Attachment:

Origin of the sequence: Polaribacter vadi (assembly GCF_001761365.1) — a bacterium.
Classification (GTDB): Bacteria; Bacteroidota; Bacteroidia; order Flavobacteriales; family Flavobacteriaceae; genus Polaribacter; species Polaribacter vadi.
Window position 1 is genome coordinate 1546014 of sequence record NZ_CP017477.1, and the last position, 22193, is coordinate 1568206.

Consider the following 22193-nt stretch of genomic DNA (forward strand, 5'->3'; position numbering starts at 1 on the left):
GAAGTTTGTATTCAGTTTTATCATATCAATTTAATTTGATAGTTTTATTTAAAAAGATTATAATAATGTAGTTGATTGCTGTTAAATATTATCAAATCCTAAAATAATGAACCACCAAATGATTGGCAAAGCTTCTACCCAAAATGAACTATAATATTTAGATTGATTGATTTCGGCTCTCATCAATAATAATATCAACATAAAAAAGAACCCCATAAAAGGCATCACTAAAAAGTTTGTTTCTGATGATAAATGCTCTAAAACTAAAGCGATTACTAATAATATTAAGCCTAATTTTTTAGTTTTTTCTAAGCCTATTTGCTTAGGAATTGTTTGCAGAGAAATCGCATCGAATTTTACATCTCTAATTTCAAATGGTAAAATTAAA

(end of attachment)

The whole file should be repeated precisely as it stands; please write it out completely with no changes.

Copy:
Origin of the sequence: Polaribacter vadi (assembly GCF_001761365.1) — a bacterium.
Classification (GTDB): Bacteria; Bacteroidota; Bacteroidia; order Flavobacteriales; family Flavobacteriaceae; genus Polaribacter; species Polaribacter vadi.
Window position 1 is genome coordinate 1546014 of sequence record NZ_CP017477.1, and the last position, 22193, is coordinate 1568206.

Consider the following 22193-nt stretch of genomic DNA (forward strand, 5'->3'; position numbering starts at 1 on the left):
GAAGTTTGTATTCAGTTTTATCATATCAATTTAATTTGATAGTTTTATTTAAAAAGATTATAATAATGTAGTTGATTGCTGTTAAATATTATCAAATCCTAAAATAATGAACCACCAAATGATTGGCAAAGCTTCTACCCAAAATGAACTATAATATTTAGATTGATTGATTTCGGCTCTCATCAATAATAATATCAACATAAAAAAGAACCCCATAAAAGGCATCACTAAAAAGTTTGTTTCTGATGATAAATGCTCTAAAACTAAAGCGATTACTAATAATATTAAGCCTAATTTTTTAGTTTTTTCTAAGCCTATTTGCTTAGGAATTGTTTGCAGAGAAATCGCATCGAATTTTACATCTCTAATTTCAAATGGTAAAATTAAA